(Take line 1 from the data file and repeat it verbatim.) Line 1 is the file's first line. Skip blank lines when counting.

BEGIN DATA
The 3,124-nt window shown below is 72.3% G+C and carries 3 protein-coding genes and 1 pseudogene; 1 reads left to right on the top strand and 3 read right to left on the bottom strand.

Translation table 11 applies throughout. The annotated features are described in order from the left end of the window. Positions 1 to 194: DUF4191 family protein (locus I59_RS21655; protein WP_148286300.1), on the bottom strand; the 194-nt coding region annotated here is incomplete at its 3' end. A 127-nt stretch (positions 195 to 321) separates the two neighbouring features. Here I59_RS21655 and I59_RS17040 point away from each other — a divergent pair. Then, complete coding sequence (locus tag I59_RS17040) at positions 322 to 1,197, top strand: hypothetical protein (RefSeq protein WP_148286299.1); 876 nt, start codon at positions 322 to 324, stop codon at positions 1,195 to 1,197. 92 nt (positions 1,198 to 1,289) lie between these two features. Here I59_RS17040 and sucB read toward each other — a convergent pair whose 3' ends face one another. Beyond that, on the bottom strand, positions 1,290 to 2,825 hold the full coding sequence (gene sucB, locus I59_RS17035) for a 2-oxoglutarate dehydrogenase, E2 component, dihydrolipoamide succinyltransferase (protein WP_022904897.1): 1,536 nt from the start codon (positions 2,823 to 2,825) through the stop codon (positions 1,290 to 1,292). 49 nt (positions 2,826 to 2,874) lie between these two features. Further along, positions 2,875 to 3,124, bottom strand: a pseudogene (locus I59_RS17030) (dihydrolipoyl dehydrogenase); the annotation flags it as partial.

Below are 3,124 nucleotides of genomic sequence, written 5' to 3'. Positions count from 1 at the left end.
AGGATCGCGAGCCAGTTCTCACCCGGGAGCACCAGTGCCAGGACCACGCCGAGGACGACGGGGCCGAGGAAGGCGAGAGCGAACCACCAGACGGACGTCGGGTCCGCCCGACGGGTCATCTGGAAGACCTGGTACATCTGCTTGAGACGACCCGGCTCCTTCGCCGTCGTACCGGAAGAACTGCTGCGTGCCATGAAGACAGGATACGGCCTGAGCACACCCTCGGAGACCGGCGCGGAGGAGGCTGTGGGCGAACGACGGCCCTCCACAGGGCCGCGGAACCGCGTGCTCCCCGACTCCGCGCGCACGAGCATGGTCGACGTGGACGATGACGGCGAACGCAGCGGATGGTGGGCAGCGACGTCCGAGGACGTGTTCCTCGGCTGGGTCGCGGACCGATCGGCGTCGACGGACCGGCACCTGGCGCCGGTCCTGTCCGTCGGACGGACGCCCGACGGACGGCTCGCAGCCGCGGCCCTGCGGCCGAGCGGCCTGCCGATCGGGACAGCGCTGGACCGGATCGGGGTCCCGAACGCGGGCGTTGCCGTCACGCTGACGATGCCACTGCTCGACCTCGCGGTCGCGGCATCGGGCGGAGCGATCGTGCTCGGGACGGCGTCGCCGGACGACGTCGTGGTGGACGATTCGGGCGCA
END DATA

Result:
The 3,124-nt window shown below is 72.3% G+C and carries 3 protein-coding genes and 1 pseudogene; 1 reads left to right on the top strand and 3 read right to left on the bottom strand.